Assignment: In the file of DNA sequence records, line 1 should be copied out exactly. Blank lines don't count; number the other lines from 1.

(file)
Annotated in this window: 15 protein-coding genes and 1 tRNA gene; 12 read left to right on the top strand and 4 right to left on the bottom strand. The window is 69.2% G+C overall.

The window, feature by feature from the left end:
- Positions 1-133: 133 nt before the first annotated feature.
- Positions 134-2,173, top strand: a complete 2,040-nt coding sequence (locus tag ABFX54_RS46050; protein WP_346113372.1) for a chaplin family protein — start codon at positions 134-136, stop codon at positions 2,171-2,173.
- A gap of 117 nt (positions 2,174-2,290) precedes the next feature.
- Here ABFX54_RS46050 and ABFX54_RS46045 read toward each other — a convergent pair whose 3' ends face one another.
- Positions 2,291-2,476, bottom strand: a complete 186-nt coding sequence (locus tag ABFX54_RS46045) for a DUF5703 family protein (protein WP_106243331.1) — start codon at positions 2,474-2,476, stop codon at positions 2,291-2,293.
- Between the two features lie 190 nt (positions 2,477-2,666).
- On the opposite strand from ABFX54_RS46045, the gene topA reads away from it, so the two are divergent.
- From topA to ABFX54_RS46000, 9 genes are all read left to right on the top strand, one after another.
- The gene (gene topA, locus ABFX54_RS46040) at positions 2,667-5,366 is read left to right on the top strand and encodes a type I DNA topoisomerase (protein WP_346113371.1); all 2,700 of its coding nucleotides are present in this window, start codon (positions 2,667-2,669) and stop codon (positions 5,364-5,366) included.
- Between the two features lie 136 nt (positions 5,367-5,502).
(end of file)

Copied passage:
Annotated in this window: 15 protein-coding genes and 1 tRNA gene; 12 read left to right on the top strand and 4 right to left on the bottom strand. The window is 69.2% G+C overall.